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Australia probes Afghan killings

Lt Gen Mark Evans, courtesy Australian defence ministry website
Gen Evans says Australia does all it can to reduce civilian casualties

Australia is investigating an incident involving its troops in southern Afghanistan in which five children are reported to have been killed.

An official statement said Australian special forces were clearing houses in Uruzgan province in a hunt for militants and came under attack.

They fired back at Taleban insurgents, and five children were among the dead.

Australia's military has about 1,100 soldiers in Afghanistan, based mainly in Uruzgan province.

Afghan President Hamid Karzai has repeatedly urged international forces in the country to try to reduce civilian deaths.

Second probe

The Australian defence department said that the incident took place in the early hours of Thursday and involved its Special Operations Task Group.

Map of Afghanistan
We're taking every measure we can to avoid civilian casualties. It's a pity that the Taleban doesn't do the same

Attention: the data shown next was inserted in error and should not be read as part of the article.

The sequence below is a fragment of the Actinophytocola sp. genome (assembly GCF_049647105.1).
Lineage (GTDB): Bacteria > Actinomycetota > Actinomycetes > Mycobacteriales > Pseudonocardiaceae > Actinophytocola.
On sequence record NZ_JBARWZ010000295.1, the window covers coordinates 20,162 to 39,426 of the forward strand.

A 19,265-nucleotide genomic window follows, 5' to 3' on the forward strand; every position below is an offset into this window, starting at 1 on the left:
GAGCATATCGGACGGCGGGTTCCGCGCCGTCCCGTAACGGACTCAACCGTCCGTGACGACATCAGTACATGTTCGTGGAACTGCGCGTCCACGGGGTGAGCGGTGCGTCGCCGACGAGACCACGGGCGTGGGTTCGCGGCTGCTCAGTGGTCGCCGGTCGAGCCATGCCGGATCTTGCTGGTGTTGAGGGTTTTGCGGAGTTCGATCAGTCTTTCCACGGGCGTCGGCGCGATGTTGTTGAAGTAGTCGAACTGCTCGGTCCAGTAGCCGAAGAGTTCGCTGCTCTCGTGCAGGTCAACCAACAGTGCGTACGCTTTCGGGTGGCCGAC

Lt Gen Mark Evans

It said the soldiers had acted "in accordance with their rules of engagement".

The injured were either treated on site or evacuated to medical facilities, the department said.

Australia's chief of joint operations Lt Gen Mark Evans told reporters in Canberra the Australian forces operated "in a very complex environment in Afghanistan".

"The Taleban operate within the civilian community. We do everything we can to avoid civilian casualties and deeply regret the loss of innocent life," he said.

"We're taking every measure we can to avoid civilian casualties. It's a pity that the Taleban doesn't do the same."

Australia already has an investigation under way into allegations that Australian soldiers caused civilian casualties during fighting in Uruzgan in early January.

The killing of civilians by international forces remains one of the key concerns of President Karzai.

Last month, he again called on US-led and Nato troops in his country to do more to reduce civilian casualties.

He said continued civilian deaths would "not bear any progress in the war against terrorism".



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